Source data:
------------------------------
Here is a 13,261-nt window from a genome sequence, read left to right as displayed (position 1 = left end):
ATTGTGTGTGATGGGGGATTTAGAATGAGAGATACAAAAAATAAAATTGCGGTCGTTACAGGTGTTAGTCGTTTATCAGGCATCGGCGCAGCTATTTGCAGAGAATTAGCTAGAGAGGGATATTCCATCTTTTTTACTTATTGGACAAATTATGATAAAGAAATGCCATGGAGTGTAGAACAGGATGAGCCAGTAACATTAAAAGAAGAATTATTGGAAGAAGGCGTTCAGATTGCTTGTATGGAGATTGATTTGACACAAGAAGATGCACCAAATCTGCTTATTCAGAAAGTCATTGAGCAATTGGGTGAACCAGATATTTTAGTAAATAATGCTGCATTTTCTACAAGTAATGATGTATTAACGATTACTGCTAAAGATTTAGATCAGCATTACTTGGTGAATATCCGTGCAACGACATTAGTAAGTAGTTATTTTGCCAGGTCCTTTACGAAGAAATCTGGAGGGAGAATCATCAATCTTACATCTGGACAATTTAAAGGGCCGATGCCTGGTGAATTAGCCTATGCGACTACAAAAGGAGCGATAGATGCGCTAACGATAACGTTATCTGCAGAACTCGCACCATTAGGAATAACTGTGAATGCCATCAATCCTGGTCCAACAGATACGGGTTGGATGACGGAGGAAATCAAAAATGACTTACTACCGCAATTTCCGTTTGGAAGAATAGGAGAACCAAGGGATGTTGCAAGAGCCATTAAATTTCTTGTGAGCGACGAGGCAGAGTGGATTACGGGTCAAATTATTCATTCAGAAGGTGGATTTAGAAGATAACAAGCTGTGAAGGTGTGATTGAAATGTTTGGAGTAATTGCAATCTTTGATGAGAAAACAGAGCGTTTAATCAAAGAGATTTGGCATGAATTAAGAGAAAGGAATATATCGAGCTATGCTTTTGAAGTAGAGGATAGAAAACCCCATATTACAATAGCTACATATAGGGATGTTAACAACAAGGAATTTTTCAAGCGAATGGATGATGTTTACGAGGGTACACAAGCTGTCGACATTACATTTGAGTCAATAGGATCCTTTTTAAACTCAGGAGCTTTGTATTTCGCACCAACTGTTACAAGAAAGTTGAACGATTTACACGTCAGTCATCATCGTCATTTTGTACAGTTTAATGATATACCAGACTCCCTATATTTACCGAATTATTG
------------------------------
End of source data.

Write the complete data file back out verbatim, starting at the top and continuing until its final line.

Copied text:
Here is a 13,261-nt window from a genome sequence, read left to right as displayed (position 1 = left end):
ATTGTGTGTGATGGGGGATTTAGAATGAGAGATACAAAAAATAAAATTGCGGTCGTTACAGGTGTTAGTCGTTTATCAGGCATCGGCGCAGCTATTTGCAGAGAATTAGCTAGAGAGGGATATTCCATCTTTTTTACTTATTGGACAAATTATGATAAAGAAATGCCATGGAGTGTAGAACAGGATGAGCCAGTAACATTAAAAGAAGAATTATTGGAAGAAGGCGTTCAGATTGCTTGTATGGAGATTGATTTGACACAAGAAGATGCACCAAATCTGCTTATTCAGAAAGTCATTGAGCAATTGGGTGAACCAGATATTTTAGTAAATAATGCTGCATTTTCTACAAGTAATGATGTATTAACGATTACTGCTAAAGATTTAGATCAGCATTACTTGGTGAATATCCGTGCAACGACATTAGTAAGTAGTTATTTTGCCAGGTCCTTTACGAAGAAATCTGGAGGGAGAATCATCAATCTTACATCTGGACAATTTAAAGGGCCGATGCCTGGTGAATTAGCCTATGCGACTACAAAAGGAGCGATAGATGCGCTAACGATAACGTTATCTGCAGAACTCGCACCATTAGGAATAACTGTGAATGCCATCAATCCTGGTCCAACAGATACGGGTTGGATGACGGAGGAAATCAAAAATGACTTACTACCGCAATTTCCGTTTGGAAGAATAGGAGAACCAAGGGATGTTGCAAGAGCCATTAAATTTCTTGTGAGCGACGAGGCAGAGTGGATTACGGGTCAAATTATTCATTCAGAAGGTGGATTTAGAAGATAACAAGCTGTGAAGGTGTGATTGAAATGTTTGGAGTAATTGCAATCTTTGATGAGAAAACAGAGCGTTTAATCAAAGAGATTTGGCATGAATTAAGAGAAAGGAATATATCGAGCTATGCTTTTGAAGTAGAGGATAGAAAACCCCATATTACAATAGCTACATATAGGGATGTTAACAACAAGGAATTTTTCAAGCGAATGGATGATGTTTACGAGGGTACACAAGCTGTCGACATTACATTTGAGTCAATAGGATCCTTTTTAAACTCAGGAGCTTTGTATTTCGCACCAACTGTTACAAGAAAGTTGAACGATTTACACGTCAGTCATCATCGTCATTTTGTACAGTTTAATGATATACCAGACTCCCTATATTTACCGAATTATTG